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HQ 951642

MAY 1, 1992

CLA-2:CO:R:C:M 951642 JAS


TARIFF NO.: 8113.00.00, HTSUS

District Director of Customs
1 East Bay Street
Savannah, Georgia 31401

RE: Cermet Waste and Scrap; Tungsten Carbide Waste and Scrap; Broken Drill Bits, Mill Cutters, Inserts; Headings 8101.91.10, 8113.00.00, HTSUS; PRD 1703-91-100090

Dear Sir:

This is our decision on Application for Further Review of Protest No. 1703-91-100090, dated August 19, 1991, filed on behalf of the San Miguel Corp. The merchandise is broken ends and pieces of cutting tools from Japan.


The articles in issue are various used, worn and broken ends and other pieces of drills, millers and other cutting tools, imported in drums. The merchandise is invoiced as tungsten scrap and is certified by the foreign seller as containing between 73-89 percent tungsten and between 6-21 percent cobalt, both by weight, with carbon making up the remaining portion. The importer/protestant describes the merchandise as tungsten carbide scrap and notes that it contains over 50 percent, by weight, of tungsten.

The merchandise was entered under subheading 8101.91.10, Harmonized Tariff Schedule of the United States (HTSUS), a provision for other tungsten waste and scrap.

You note that the merchandise cannot be reworked or retrofitted and is being imported to reclaim the tungsten in carbide form using a zinc immersion process. You note that the presence of tungsten carbide precludes a heading 8101 classification and renders the merchandise a cermet waste and - 2 -
scrap. You therefore liquidated the entry in question under heading 8113.00.00, HTSUS, a provision for cermets and articles thereof, including waste and scrap.

The tungsten carbide used in certain cutting tools is made by sintering a mixture of tungsten carbide powder and powdered cobalt. The resulting mixture maximizes the wear resistance and strength necessary to resist the shock involved in cutting tool and rock drilling applications.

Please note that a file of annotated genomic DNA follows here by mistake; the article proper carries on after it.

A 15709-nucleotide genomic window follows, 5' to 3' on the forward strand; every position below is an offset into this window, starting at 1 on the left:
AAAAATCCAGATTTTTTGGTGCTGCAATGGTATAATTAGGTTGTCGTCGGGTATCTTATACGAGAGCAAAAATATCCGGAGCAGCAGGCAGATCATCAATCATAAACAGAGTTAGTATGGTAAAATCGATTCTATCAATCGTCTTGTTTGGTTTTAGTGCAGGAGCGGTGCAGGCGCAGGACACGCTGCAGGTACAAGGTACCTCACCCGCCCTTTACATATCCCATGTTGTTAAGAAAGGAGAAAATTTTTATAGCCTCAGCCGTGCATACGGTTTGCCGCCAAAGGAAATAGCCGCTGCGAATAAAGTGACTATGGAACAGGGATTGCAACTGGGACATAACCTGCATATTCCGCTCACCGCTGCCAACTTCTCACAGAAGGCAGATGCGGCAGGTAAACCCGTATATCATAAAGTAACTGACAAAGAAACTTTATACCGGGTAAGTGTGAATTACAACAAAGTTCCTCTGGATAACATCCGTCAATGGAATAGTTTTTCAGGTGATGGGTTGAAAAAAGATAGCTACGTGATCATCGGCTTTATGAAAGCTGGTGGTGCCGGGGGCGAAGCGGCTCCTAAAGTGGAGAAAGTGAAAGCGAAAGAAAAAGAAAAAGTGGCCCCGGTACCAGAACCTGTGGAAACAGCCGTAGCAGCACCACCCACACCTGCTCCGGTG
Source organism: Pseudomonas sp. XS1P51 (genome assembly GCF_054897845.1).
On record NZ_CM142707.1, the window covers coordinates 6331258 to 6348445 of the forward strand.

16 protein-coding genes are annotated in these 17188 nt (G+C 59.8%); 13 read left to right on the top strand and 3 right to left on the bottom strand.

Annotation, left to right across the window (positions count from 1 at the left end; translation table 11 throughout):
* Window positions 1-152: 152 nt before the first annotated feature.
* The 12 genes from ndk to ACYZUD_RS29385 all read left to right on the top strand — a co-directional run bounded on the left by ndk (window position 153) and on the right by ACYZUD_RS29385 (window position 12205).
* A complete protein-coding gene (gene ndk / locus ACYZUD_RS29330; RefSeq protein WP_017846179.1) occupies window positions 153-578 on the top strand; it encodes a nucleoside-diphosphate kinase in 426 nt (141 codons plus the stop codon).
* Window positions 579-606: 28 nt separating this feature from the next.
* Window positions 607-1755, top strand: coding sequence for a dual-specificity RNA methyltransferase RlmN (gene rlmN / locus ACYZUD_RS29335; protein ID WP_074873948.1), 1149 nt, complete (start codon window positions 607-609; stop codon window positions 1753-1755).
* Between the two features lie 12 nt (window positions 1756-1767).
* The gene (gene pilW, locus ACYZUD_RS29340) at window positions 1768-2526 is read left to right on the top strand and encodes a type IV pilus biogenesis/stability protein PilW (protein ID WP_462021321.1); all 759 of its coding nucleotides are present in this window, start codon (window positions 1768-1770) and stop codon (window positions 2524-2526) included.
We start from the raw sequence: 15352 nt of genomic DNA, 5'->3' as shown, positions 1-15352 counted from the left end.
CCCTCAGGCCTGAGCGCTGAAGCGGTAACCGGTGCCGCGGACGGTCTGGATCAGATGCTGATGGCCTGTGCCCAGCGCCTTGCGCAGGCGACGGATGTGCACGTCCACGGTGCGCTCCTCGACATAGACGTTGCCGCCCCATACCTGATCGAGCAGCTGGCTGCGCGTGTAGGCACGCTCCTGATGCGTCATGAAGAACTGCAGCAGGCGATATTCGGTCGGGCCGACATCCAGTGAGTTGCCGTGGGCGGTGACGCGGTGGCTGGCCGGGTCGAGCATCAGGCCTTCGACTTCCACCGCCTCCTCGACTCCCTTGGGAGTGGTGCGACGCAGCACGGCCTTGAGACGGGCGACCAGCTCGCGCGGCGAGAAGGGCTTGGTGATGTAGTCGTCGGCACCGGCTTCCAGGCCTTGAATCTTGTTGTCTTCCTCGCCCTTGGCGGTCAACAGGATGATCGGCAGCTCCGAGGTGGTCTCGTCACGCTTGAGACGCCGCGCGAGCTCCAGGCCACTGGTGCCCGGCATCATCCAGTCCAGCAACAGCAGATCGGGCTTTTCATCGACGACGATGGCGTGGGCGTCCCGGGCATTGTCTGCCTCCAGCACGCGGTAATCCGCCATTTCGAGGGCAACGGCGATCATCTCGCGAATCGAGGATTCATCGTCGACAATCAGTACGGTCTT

Whether the broken end pieces are cermets for tariff purposes.


Merchandise is classifiable under the Harmonized Tariff Schedule of the United States (HTSUS) in accordance with the General Rules of Interpretation (GRIs). GRI 1 states in part that for legal purposes, classification shall be determined according to the terms of the headings and any relative section or chapter notes, and provided the headings or notes do not require otherwise, according to GRIs 2 through 6.

The Harmonized Commodity Description And Coding System Explanatory Notes (ENs) constitute the Customs Cooperation Council's official interpretation of the Harmonized System. While not legally binding on the contracting parties, and therefore not dispositive, the ENs provide a commentary on the scope of each heading of the Harmonized System and are thus useful in ascertaining the classification of merchandise under the System. Customs believes the notes should always be consulted. See T.D. 89-80.